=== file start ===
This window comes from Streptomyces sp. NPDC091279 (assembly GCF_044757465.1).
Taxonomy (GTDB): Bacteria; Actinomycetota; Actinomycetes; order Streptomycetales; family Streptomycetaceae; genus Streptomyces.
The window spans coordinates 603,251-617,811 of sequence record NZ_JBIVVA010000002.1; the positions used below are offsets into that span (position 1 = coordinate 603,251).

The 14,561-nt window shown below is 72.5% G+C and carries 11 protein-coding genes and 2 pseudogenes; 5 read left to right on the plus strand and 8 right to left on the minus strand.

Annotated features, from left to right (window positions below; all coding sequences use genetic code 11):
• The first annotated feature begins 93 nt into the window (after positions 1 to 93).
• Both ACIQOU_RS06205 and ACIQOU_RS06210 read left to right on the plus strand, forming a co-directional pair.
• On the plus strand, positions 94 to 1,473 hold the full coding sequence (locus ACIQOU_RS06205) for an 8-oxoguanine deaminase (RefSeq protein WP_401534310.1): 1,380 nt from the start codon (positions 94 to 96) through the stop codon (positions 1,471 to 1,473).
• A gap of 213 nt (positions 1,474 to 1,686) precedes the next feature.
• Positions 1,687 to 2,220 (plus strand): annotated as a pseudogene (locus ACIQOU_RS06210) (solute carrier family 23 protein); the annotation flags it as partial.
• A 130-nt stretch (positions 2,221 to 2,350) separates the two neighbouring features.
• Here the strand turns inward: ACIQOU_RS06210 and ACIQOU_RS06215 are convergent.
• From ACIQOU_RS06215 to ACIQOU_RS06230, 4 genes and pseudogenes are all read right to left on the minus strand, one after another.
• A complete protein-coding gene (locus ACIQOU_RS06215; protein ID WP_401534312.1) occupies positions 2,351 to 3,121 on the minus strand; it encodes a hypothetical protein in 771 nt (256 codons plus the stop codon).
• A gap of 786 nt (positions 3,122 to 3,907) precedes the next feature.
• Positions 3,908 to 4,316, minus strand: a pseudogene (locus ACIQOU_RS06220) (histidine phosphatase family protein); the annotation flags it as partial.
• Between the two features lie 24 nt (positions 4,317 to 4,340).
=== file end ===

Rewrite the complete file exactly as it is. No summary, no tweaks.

This window comes from Streptomyces sp. NPDC091279 (assembly GCF_044757465.1).
Taxonomy (GTDB): Bacteria; Actinomycetota; Actinomycetes; order Streptomycetales; family Streptomycetaceae; genus Streptomyces.
The window spans coordinates 603,251-617,811 of sequence record NZ_JBIVVA010000002.1; the positions used below are offsets into that span (position 1 = coordinate 603,251).

The 14,561-nt window shown below is 72.5% G+C and carries 11 protein-coding genes and 2 pseudogenes; 5 read left to right on the plus strand and 8 right to left on the minus strand.

Annotated features, from left to right (window positions below; all coding sequences use genetic code 11):
• The first annotated feature begins 93 nt into the window (after positions 1 to 93).
• Both ACIQOU_RS06205 and ACIQOU_RS06210 read left to right on the plus strand, forming a co-directional pair.
• On the plus strand, positions 94 to 1,473 hold the full coding sequence (locus ACIQOU_RS06205) for an 8-oxoguanine deaminase (RefSeq protein WP_401534310.1): 1,380 nt from the start codon (positions 94 to 96) through the stop codon (positions 1,471 to 1,473).
• A gap of 213 nt (positions 1,474 to 1,686) precedes the next feature.
• Positions 1,687 to 2,220 (plus strand): annotated as a pseudogene (locus ACIQOU_RS06210) (solute carrier family 23 protein); the annotation flags it as partial.
• A 130-nt stretch (positions 2,221 to 2,350) separates the two neighbouring features.
• Here the strand turns inward: ACIQOU_RS06210 and ACIQOU_RS06215 are convergent.
• From ACIQOU_RS06215 to ACIQOU_RS06230, 4 genes and pseudogenes are all read right to left on the minus strand, one after another.
• A complete protein-coding gene (locus ACIQOU_RS06215; protein ID WP_401534312.1) occupies positions 2,351 to 3,121 on the minus strand; it encodes a hypothetical protein in 771 nt (256 codons plus the stop codon).
• A gap of 786 nt (positions 3,122 to 3,907) precedes the next feature.
• Positions 3,908 to 4,316, minus strand: a pseudogene (locus ACIQOU_RS06220) (histidine phosphatase family protein); the annotation flags it as partial.
• Between the two features lie 24 nt (positions 4,317 to 4,340).